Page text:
The future of a long delayed project by Milton-based Village Developments Inc is up in the air after the project was placed under receivership, according to court documents obtained by STOREYS.
Vector Financial Services Limited, a Toronto-based private mortgage brokerage, lender, and administrator submitted a receivership application in late-March, after millions in loan debt related to the Milton project -- a six-storey residential development proposed for 485-511 Ontario Street South -- went unpaid. The receivership was granted by the Ontario Superior Court on June 14, but did not come into effect until June 30.
RSM Canada was appointed as the receiver.
The project was first proposed to the Town of Milton in June 2020, according to a Council report, and the plan for the site was a six-storey, U-shaped residential building consisting of 297 units and no commercial component, with "families and mobile seniors" being the target demographic, according Village Developments' website. The site, which is currently occupied by three single-detached homes, is a short five-minute drive away from Milton Mall.
The plans also called for 80 vehicle parking spaces on the surface and 376 parking spaces underground.
Village Developments was expecting to begin construction in Spring 2021, but building never commenced "in any material fashion," according to Vector Financial's receivership application.
According to case documents, Vector Financial and Village Developments reached a loan agreement in December 2021 for the principal amount of $10M. The two parties agreed to amend the terms of the loan four times in 2022, before Vector finally issued a formal demand letter for payment in February 2023.
According to an affidavit sworn by Vector Financial's Managing Director Noah Mintz in March, Village Developments then requested a two-month extension, and Vector said it would consider a formal forbearance agreement extending the maturity date to May 10 if Village Developments agreed to prepay an initial reserve amount equivalent to three months interest by February 23.
Village Developments said it would not be able to pay the amount until March 3, and then requested that the forbearance agreement include an optional extension to August 2023 if Village paid $337,500 by May 3.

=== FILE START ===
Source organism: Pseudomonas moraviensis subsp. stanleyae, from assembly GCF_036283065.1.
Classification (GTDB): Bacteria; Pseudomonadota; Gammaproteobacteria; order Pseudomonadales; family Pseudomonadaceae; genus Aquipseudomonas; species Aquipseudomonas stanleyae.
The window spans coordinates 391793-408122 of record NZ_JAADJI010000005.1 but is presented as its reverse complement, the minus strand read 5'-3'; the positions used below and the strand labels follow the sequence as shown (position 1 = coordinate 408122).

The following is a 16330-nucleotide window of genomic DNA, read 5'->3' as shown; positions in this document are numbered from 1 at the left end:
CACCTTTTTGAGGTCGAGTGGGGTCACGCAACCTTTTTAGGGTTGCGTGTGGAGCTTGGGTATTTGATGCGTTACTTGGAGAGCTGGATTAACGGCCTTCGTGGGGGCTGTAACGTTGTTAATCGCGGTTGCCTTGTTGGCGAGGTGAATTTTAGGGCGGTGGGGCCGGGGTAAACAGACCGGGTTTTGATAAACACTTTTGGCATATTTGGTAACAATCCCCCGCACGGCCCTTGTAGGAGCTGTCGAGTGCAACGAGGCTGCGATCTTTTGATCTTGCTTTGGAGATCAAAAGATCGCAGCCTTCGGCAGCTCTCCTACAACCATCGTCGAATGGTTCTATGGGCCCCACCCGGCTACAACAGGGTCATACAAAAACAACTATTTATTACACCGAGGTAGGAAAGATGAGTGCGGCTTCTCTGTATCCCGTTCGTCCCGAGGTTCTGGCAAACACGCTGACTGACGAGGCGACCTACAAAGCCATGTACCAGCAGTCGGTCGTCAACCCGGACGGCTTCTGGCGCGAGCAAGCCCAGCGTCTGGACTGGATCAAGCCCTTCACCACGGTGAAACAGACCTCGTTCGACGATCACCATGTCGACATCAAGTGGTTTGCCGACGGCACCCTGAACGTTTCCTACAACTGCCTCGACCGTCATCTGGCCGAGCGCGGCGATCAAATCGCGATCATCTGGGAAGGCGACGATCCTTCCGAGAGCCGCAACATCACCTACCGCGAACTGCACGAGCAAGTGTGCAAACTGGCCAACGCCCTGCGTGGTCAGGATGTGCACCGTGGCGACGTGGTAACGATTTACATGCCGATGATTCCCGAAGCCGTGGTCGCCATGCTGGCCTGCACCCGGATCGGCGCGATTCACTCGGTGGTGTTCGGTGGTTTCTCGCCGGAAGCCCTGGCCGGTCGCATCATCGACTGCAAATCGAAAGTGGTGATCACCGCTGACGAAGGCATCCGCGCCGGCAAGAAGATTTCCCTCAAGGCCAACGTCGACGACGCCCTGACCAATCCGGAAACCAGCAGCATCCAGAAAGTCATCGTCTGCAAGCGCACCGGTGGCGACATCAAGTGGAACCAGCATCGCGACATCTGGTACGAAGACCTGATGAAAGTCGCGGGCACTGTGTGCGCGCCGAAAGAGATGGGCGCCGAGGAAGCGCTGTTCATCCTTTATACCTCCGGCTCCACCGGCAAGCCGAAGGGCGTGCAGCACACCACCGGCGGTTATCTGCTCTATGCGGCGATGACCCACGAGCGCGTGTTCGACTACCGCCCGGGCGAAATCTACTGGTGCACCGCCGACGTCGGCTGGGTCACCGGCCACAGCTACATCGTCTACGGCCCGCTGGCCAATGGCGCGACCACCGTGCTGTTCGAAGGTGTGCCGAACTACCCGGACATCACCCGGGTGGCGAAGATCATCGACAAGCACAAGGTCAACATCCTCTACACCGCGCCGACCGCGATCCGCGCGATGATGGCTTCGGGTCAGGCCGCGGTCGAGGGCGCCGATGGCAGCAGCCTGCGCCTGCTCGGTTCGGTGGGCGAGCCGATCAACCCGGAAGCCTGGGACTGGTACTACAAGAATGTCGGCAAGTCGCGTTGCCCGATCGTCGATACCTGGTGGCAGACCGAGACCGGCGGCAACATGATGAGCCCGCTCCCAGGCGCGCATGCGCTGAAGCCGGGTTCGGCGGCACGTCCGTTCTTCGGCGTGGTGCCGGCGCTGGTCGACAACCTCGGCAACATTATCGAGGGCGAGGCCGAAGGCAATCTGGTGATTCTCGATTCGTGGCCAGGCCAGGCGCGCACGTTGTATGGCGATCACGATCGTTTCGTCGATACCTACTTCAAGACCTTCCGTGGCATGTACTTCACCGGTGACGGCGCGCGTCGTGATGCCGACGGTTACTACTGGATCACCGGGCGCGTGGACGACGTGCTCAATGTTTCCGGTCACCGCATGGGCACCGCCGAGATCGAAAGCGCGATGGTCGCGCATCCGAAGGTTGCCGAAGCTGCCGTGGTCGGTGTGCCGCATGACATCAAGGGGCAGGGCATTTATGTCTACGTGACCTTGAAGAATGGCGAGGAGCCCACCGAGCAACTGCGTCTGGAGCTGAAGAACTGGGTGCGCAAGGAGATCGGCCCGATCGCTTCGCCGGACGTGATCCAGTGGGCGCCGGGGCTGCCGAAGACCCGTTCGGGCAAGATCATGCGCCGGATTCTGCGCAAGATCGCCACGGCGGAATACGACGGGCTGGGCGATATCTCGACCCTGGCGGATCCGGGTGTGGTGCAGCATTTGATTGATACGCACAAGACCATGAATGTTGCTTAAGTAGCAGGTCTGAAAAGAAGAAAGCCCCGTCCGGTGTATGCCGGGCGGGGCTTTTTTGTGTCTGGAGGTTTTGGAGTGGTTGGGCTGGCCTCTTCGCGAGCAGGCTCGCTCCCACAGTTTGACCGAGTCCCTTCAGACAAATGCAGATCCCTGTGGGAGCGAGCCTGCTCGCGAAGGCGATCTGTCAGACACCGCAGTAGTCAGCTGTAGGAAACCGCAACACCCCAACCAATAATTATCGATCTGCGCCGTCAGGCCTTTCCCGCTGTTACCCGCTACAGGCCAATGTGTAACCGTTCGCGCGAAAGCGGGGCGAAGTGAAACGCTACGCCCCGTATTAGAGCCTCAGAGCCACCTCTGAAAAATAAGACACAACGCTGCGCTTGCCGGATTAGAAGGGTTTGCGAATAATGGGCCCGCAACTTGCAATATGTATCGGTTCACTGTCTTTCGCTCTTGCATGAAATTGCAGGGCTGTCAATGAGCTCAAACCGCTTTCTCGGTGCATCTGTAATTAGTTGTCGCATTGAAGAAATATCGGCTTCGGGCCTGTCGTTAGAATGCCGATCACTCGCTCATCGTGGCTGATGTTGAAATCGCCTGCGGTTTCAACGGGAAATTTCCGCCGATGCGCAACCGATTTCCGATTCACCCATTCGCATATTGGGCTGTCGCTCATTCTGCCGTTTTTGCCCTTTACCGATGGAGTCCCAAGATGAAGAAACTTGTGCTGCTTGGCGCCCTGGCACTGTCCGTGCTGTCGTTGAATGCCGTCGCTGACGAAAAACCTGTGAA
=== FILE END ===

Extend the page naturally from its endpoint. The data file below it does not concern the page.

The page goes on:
After the revisions were made, the two parties reached a forbearance agreement on March 7, with Village Developments expected to pay the initial reserve amount on the same day. Mintz says that when Village Developments provided a signed copy of the forbearance agreement, Vector was told payment could not be made until the next day. The next day, Village Developments then said it not could pay until March 14.
Thus, Vector opted to exercise the power it had under the loan agreement to seek a receivership over the mortgaged properties.
Court documents reveal that Vector's mortgage was first-ranking and that Village Developments also holds a second-ranking mortgage of $1.64M, a third-ranking mortgage of $912.5K, a fourth-ranking mortgage of $1.62M, and a fifth-ranking mortgage of $1M with various other parties. According to Mintz, those subordinate mortgages are all at a standstill or postponed in favor of Vector's first-ranking mortgage.
Mintz also notes that construction on the project was delayed "due to holdups in obtaining a zoning by-law amendment, amongst other things" and that "site plan approval has not yet been issued by the Corporation of the Town of Milton."
Village Developments had sought to rezone the site from Residential Low Density to Residential Medium Density 2 in order to facilitate what was proposed, but City staff were "of the opinion that it is more appropriate to zone the lands Residential High Density in order to align with the policies of the Official Plan and better reflect the proposed land use and density."
That zoning by-law amendment finally came on May 29, two weeks before Vector's receivership application was granted, but there remains little to no evidence that Village Developments will be able to carry on with the project, as Mintz says in his affidavit that he believes Village Developments doesn't have any "firm sources of funding."
Although the Ontario Superior Court granted Vector's receivership application on June 14, the receivership was not set to come into effect until June 30, with the judge overseeing the case saying Village Developments intended to secure refinancing in order to pay the amount owed before then.
That did not happen, and the receivership is currently in effect.
It's unclear what the plan is now, but receiverships in real estate often end with the receiver selling the mortgaged properties, and that could very well be the case here as well.